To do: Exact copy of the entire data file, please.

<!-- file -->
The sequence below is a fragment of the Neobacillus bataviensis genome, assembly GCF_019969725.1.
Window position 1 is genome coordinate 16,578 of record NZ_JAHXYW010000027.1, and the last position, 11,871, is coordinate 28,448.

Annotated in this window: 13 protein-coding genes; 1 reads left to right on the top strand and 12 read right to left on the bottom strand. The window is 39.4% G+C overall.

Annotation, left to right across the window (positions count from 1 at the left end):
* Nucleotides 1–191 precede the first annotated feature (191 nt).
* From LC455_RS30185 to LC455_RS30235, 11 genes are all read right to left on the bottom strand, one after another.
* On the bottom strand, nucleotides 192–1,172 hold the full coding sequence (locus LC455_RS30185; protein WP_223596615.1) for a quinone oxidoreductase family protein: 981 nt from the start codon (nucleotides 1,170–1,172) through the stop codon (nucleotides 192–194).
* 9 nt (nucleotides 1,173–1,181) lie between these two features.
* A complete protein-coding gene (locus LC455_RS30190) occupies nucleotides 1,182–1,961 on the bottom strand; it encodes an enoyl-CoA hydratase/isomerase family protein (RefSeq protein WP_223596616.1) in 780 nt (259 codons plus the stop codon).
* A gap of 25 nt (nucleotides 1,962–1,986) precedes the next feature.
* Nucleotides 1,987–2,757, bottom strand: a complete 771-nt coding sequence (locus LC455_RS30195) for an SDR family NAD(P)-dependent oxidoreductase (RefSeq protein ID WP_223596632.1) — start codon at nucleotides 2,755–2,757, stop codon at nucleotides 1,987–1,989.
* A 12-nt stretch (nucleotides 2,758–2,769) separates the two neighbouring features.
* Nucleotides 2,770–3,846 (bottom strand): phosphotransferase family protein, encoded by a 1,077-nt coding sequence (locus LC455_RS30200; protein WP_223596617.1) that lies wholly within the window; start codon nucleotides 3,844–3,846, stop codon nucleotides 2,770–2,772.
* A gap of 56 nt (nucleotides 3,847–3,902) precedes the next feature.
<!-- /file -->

The sequence below is a fragment of the Neobacillus bataviensis genome, assembly GCF_019969725.1.
Window position 1 is genome coordinate 16,578 of record NZ_JAHXYW010000027.1, and the last position, 11,871, is coordinate 28,448.

Annotated in this window: 13 protein-coding genes; 1 reads left to right on the top strand and 12 read right to left on the bottom strand. The window is 39.4% G+C overall.

Annotation, left to right across the window (positions count from 1 at the left end):
* Nucleotides 1–191 precede the first annotated feature (191 nt).
* From LC455_RS30185 to LC455_RS30235, 11 genes are all read right to left on the bottom strand, one after another.
* On the bottom strand, nucleotides 192–1,172 hold the full coding sequence (locus LC455_RS30185; protein WP_223596615.1) for a quinone oxidoreductase family protein: 981 nt from the start codon (nucleotides 1,170–1,172) through the stop codon (nucleotides 192–194).
* 9 nt (nucleotides 1,173–1,181) lie between these two features.
* A complete protein-coding gene (locus LC455_RS30190) occupies nucleotides 1,182–1,961 on the bottom strand; it encodes an enoyl-CoA hydratase/isomerase family protein (RefSeq protein WP_223596616.1) in 780 nt (259 codons plus the stop codon).
* A gap of 25 nt (nucleotides 1,962–1,986) precedes the next feature.
* Nucleotides 1,987–2,757, bottom strand: a complete 771-nt coding sequence (locus LC455_RS30195) for an SDR family NAD(P)-dependent oxidoreductase (RefSeq protein ID WP_223596632.1) — start codon at nucleotides 2,755–2,757, stop codon at nucleotides 1,987–1,989.
* A 12-nt stretch (nucleotides 2,758–2,769) separates the two neighbouring features.
* Nucleotides 2,770–3,846 (bottom strand): phosphotransferase family protein, encoded by a 1,077-nt coding sequence (locus LC455_RS30200; protein WP_223596617.1) that lies wholly within the window; start codon nucleotides 3,844–3,846, stop codon nucleotides 2,770–2,772.
* A gap of 56 nt (nucleotides 3,847–3,902) precedes the next feature.